Our second series was inspired by the launch of the Genetics Links to Anxiety and Depression (GLAD) Study. The GLAD research team were regularly receiving the same questions from prospective participants who had common misconceptions about risk factors and treatments for psychiatric disorders. We wanted to tackle those fallacies head on in our ‘Mythbusters’ series, where we debunk common misbeliefs such as “depression only affects women” and “if a disorder is genetic there is nothing we can do to treat it”.

Finally, we have recently launched an Anti-Racism series, with the aim of opening up the discussion about scientific racism, the experiences of Black, Asian and minority ethnic researchers, and how to improve diversity in research practices. We are grateful to have had input from some amazing guest contributors on these blogs, including Rachel Dada, Ziada Ayorech and Keisha York. We are continuing to learn and reflect on the issues of racism in science, so keep an eye out for more posts in this series!

Our TWO favourite posts

Alicia: Although it is hard to narrow it down, I think my favourite post is Kirstin’s blog “Reflecting on resilience”. It’s the first of two posts discussing the resilience needed in academia from the perspective of an early career researcher (ECR) and a senior academic. In Kirstin’s blog, from the ECR point of view, she talks about the first big rejection that hit her as a researcher and her tips to prepare for these challenges, introducing us to her idea of a “break glass in case of major rejection” emergency comfort kit!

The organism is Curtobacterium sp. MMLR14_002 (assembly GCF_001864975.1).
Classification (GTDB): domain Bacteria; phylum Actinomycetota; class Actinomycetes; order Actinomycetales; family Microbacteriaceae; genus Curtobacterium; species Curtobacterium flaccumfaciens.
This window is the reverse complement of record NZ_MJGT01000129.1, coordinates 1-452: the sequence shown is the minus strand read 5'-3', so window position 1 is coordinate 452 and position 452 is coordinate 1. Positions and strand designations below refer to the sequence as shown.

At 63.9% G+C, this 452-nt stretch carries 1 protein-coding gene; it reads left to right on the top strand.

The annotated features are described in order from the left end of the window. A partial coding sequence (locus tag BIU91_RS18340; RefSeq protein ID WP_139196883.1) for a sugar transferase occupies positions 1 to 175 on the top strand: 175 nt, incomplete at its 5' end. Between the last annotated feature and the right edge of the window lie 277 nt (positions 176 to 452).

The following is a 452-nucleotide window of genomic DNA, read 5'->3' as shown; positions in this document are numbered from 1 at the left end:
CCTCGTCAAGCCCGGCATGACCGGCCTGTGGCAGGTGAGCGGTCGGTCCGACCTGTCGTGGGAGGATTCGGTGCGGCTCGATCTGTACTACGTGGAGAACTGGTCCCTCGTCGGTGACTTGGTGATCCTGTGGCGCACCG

Thalia: I’ve decided on Georgina and Bronte’s mythbusting blog, discussing the fact that “Mental illness is not a sign of weakness”. It has been fantastic seeing so many researchers engaging with the blog, but when we first set it up, a real priority for me was trying to get our science “out there” to members of the public. The mythbuster series, and the A to Z series before it, are full of brilliant pieces that do this, but this one highlights the importance of us all working to reduce stigma and blame around mental health conditions. 

Kirstin’s “break glass in case of major rejection” box from her blog ‘Reflecting on resilience: Part 1’

ONE shared passion

When we started the EDIT blog five years ago, our aim was to share our reflections on important topics relating to our research and lives as researchers. As it has grown to cover guest posts, series and even the occasional short story, we have been amazed by how it has enabled us to engage with other students, researchers and participants who share the same enthusiasm for science. We look forward to continuing to learn from each other and help make science more accessible. Oh, and occasionally just write about how evil potatoes are.

Alicia Peel

Author Alicia Peel